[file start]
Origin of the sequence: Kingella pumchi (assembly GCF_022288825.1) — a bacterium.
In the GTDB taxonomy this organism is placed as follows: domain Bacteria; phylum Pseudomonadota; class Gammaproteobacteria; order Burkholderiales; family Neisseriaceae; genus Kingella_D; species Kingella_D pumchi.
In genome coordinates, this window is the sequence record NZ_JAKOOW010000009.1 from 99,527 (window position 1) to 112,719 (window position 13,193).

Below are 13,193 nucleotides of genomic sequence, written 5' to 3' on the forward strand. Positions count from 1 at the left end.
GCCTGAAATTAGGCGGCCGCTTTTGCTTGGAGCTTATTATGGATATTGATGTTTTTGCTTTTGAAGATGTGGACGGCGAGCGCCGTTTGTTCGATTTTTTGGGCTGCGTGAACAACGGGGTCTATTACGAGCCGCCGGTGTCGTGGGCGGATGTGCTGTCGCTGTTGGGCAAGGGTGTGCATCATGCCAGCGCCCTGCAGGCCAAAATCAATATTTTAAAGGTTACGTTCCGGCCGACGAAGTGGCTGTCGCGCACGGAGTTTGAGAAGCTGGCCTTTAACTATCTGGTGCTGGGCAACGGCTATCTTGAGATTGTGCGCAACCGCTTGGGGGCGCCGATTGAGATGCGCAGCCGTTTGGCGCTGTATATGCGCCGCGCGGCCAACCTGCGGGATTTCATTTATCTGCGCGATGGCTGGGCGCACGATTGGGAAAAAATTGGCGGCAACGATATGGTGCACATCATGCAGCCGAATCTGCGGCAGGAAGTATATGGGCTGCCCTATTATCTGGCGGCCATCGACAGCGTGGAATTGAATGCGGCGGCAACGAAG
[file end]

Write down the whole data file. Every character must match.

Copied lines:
Origin of the sequence: Kingella pumchi (assembly GCF_022288825.1) — a bacterium.
In the GTDB taxonomy this organism is placed as follows: domain Bacteria; phylum Pseudomonadota; class Gammaproteobacteria; order Burkholderiales; family Neisseriaceae; genus Kingella_D; species Kingella_D pumchi.
In genome coordinates, this window is the sequence record NZ_JAKOOW010000009.1 from 99,527 (window position 1) to 112,719 (window position 13,193).

Below are 13,193 nucleotides of genomic sequence, written 5' to 3' on the forward strand. Positions count from 1 at the left end.
GCCTGAAATTAGGCGGCCGCTTTTGCTTGGAGCTTATTATGGATATTGATGTTTTTGCTTTTGAAGATGTGGACGGCGAGCGCCGTTTGTTCGATTTTTTGGGCTGCGTGAACAACGGGGTCTATTACGAGCCGCCGGTGTCGTGGGCGGATGTGCTGTCGCTGTTGGGCAAGGGTGTGCATCATGCCAGCGCCCTGCAGGCCAAAATCAATATTTTAAAGGTTACGTTCCGGCCGACGAAGTGGCTGTCGCGCACGGAGTTTGAGAAGCTGGCCTTTAACTATCTGGTGCTGGGCAACGGCTATCTTGAGATTGTGCGCAACCGCTTGGGGGCGCCGATTGAGATGCGCAGCCGTTTGGCGCTGTATATGCGCCGCGCGGCCAACCTGCGGGATTTCATTTATCTGCGCGATGGCTGGGCGCACGATTGGGAAAAAATTGGCGGCAACGATATGGTGCACATCATGCAGCCGAATCTGCGGCAGGAAGTATATGGGCTGCCCTATTATCTGGCGGCCATCGACAGCGTGGAATTGAATGCGGCGGCAACGAAG